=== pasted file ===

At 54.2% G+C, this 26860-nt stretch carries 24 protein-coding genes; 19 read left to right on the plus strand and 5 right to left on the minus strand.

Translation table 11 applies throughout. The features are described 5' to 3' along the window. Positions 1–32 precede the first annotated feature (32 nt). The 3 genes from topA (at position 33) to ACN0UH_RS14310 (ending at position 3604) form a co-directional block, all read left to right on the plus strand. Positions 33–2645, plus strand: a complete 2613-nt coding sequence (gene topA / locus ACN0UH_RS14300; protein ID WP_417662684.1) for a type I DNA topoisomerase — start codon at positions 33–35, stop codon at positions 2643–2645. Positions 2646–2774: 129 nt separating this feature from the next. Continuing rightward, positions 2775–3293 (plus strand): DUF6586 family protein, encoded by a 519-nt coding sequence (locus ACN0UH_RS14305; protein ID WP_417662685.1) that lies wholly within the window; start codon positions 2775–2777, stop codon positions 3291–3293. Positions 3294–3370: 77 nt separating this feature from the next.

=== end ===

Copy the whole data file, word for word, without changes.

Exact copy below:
At 54.2% G+C, this 26860-nt stretch carries 24 protein-coding genes; 19 read left to right on the plus strand and 5 right to left on the minus strand.

Translation table 11 applies throughout. The features are described 5' to 3' along the window. Positions 1–32 precede the first annotated feature (32 nt). The 3 genes from topA (at position 33) to ACN0UH_RS14310 (ending at position 3604) form a co-directional block, all read left to right on the plus strand. Positions 33–2645, plus strand: a complete 2613-nt coding sequence (gene topA / locus ACN0UH_RS14300; protein ID WP_417662684.1) for a type I DNA topoisomerase — start codon at positions 33–35, stop codon at positions 2643–2645. Positions 2646–2774: 129 nt separating this feature from the next. Continuing rightward, positions 2775–3293 (plus strand): DUF6586 family protein, encoded by a 519-nt coding sequence (locus ACN0UH_RS14305; protein ID WP_417662685.1) that lies wholly within the window; start codon positions 2775–2777, stop codon positions 3291–3293. Positions 3294–3370: 77 nt separating this feature from the next.